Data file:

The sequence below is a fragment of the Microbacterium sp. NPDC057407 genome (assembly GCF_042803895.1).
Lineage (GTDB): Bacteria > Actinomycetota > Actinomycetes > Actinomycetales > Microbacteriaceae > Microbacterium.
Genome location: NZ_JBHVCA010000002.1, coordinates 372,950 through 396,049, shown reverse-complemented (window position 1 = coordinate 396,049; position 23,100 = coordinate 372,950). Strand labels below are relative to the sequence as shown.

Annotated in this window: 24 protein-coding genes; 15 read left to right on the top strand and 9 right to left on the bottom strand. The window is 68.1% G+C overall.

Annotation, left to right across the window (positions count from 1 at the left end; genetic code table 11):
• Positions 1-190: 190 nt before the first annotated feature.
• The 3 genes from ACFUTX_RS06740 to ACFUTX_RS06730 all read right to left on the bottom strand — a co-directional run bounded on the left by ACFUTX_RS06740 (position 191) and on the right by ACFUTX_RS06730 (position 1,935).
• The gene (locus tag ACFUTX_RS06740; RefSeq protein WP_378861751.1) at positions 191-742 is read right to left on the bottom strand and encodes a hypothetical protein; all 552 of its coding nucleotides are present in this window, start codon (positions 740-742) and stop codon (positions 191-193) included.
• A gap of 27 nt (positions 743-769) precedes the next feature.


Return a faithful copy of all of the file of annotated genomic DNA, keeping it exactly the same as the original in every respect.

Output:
The sequence below is a fragment of the Microbacterium sp. NPDC057407 genome (assembly GCF_042803895.1).
Lineage (GTDB): Bacteria > Actinomycetota > Actinomycetes > Actinomycetales > Microbacteriaceae > Microbacterium.
Genome location: NZ_JBHVCA010000002.1, coordinates 372,950 through 396,049, shown reverse-complemented (window position 1 = coordinate 396,049; position 23,100 = coordinate 372,950). Strand labels below are relative to the sequence as shown.

Annotated in this window: 24 protein-coding genes; 15 read left to right on the top strand and 9 right to left on the bottom strand. The window is 68.1% G+C overall.

Annotation, left to right across the window (positions count from 1 at the left end; genetic code table 11):
• Positions 1-190: 190 nt before the first annotated feature.
• The 3 genes from ACFUTX_RS06740 to ACFUTX_RS06730 all read right to left on the bottom strand — a co-directional run bounded on the left by ACFUTX_RS06740 (position 191) and on the right by ACFUTX_RS06730 (position 1,935).
• The gene (locus tag ACFUTX_RS06740; RefSeq protein WP_378861751.1) at positions 191-742 is read right to left on the bottom strand and encodes a hypothetical protein; all 552 of its coding nucleotides are present in this window, start codon (positions 740-742) and stop codon (positions 191-193) included.
• A gap of 27 nt (positions 743-769) precedes the next feature.